Seoul City Tour|Gyeongbokgung Palace, Namsan Tower, and more!


VICTORIA HERE with a little summation of the Seoul City Tour I went on that was provided by Hanyang International Summer School. This trip is apart of the few fieldtrips put on by HISS to encourage International students to explore and learn more about Seoul and Korean culture. The other trips they provide include a Nanta traditional Korean drum performance, the Boryeong Mud Festival, and other excursions which require additional payment.

Before we all actually headed off on the city tour, the day started off with all of the students meeting in an auditorium where we were divided into groups based on what university we came from and then assigned a bus. Afterwords, we were all directed to meet in front of Hanyang's Olympic stadium to wait for the tour buses. I highly recommend grabbing something to eat from Mini Stop, which is on the way to the stadium because there aren't many opportunities to eat during the nonstop tour (we did receive Subway sandwiches at one point though!). As we got on the buses we were given wristbands with colors that corresponded to the bus we must stay with and return to after each destination. On the tour bus we were greeted by a tour guide who spoke about Seoul's history throughout the entire ride to the first destination, which was the Blue House!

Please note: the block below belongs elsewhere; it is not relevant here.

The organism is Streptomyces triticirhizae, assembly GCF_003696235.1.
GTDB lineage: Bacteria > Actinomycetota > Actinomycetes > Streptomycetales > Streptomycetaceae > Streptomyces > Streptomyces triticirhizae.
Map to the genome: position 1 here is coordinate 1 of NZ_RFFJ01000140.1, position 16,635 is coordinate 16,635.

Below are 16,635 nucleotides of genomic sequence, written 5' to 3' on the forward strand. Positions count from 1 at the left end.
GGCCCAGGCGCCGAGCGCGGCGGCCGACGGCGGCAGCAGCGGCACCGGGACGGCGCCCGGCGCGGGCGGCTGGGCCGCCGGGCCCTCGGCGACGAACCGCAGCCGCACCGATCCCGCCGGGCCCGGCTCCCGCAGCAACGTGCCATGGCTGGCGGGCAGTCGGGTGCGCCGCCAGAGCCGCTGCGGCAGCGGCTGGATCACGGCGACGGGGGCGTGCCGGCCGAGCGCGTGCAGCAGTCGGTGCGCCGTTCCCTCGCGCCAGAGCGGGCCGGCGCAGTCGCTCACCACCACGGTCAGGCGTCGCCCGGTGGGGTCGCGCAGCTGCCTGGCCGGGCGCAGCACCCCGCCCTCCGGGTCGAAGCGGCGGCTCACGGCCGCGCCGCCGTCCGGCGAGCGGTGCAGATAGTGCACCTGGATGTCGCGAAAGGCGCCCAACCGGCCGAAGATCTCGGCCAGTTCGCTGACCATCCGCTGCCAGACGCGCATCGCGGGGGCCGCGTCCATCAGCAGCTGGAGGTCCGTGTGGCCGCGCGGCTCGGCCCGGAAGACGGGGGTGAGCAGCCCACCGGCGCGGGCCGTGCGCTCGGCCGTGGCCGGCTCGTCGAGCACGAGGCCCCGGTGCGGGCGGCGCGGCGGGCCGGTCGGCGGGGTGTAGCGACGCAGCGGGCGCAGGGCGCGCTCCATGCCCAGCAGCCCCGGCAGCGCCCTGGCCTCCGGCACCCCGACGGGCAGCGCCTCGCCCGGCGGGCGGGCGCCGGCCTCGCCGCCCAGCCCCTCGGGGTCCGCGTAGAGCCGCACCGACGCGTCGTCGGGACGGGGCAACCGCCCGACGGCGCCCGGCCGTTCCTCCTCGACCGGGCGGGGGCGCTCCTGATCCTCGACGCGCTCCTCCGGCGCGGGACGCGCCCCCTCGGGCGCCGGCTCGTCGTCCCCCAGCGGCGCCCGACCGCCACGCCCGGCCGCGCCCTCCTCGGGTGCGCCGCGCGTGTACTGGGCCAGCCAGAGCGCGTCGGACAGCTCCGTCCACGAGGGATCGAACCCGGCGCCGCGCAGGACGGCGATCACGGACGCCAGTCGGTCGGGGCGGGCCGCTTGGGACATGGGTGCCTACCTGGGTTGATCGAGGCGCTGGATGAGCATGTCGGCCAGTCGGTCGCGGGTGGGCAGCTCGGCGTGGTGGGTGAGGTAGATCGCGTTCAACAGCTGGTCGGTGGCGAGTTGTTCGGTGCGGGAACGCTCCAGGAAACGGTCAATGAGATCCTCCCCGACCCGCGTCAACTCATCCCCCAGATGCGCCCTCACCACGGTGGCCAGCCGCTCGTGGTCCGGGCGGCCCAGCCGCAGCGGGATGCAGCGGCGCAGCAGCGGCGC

A drum shrine located near the Blue House.
Mountain behind the Blue House, which is the structure shown on the right.